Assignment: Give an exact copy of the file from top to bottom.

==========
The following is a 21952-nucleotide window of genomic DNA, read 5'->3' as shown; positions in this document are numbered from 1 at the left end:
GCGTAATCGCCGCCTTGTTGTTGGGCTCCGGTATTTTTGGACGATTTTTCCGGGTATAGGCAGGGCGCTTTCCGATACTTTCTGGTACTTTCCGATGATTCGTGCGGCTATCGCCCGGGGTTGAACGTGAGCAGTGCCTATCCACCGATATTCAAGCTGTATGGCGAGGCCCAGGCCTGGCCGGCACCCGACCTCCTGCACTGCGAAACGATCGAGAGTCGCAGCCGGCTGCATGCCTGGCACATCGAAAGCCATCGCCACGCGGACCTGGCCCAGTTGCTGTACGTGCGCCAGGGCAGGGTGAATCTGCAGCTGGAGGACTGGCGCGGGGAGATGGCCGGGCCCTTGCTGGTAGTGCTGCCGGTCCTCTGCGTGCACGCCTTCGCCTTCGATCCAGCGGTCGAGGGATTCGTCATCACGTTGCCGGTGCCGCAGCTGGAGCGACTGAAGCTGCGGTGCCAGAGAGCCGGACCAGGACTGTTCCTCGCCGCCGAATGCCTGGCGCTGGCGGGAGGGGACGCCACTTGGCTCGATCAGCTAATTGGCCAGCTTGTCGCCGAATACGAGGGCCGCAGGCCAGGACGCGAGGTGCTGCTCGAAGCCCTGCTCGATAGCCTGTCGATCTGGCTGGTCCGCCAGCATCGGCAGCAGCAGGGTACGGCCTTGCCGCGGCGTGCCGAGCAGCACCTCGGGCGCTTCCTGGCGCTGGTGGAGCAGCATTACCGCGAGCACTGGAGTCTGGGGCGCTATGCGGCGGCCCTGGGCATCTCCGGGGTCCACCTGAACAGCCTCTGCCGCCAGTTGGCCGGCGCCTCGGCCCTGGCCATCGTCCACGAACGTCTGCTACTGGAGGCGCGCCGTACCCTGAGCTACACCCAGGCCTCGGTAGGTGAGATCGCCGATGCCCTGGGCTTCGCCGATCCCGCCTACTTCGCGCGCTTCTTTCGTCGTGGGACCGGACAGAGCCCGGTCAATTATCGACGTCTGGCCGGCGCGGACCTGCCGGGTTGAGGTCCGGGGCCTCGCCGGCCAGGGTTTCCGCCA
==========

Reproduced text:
The following is a 21952-nucleotide window of genomic DNA, read 5'->3' as shown; positions in this document are numbered from 1 at the left end:
GCGTAATCGCCGCCTTGTTGTTGGGCTCCGGTATTTTTGGACGATTTTTCCGGGTATAGGCAGGGCGCTTTCCGATACTTTCTGGTACTTTCCGATGATTCGTGCGGCTATCGCCCGGGGTTGAACGTGAGCAGTGCCTATCCACCGATATTCAAGCTGTATGGCGAGGCCCAGGCCTGGCCGGCACCCGACCTCCTGCACTGCGAAACGATCGAGAGTCGCAGCCGGCTGCATGCCTGGCACATCGAAAGCCATCGCCACGCGGACCTGGCCCAGTTGCTGTACGTGCGCCAGGGCAGGGTGAATCTGCAGCTGGAGGACTGGCGCGGGGAGATGGCCGGGCCCTTGCTGGTAGTGCTGCCGGTCCTCTGCGTGCACGCCTTCGCCTTCGATCCAGCGGTCGAGGGATTCGTCATCACGTTGCCGGTGCCGCAGCTGGAGCGACTGAAGCTGCGGTGCCAGAGAGCCGGACCAGGACTGTTCCTCGCCGCCGAATGCCTGGCGCTGGCGGGAGGGGACGCCACTTGGCTCGATCAGCTAATTGGCCAGCTTGTCGCCGAATACGAGGGCCGCAGGCCAGGACGCGAGGTGCTGCTCGAAGCCCTGCTCGATAGCCTGTCGATCTGGCTGGTCCGCCAGCATCGGCAGCAGCAGGGTACGGCCTTGCCGCGGCGTGCCGAGCAGCACCTCGGGCGCTTCCTGGCGCTGGTGGAGCAGCATTACCGCGAGCACTGGAGTCTGGGGCGCTATGCGGCGGCCCTGGGCATCTCCGGGGTCCACCTGAACAGCCTCTGCCGCCAGTTGGCCGGCGCCTCGGCCCTGGCCATCGTCCACGAACGTCTGCTACTGGAGGCGCGCCGTACCCTGAGCTACACCCAGGCCTCGGTAGGTGAGATCGCCGATGCCCTGGGCTTCGCCGATCCCGCCTACTTCGCGCGCTTCTTTCGTCGTGGGACCGGACAGAGCCCGGTCAATTATCGACGTCTGGCCGGCGCGGACCTGCCGGGTTGAGGTCCGGGGCCTCGCCGGCCAGGGTTTCCGCCA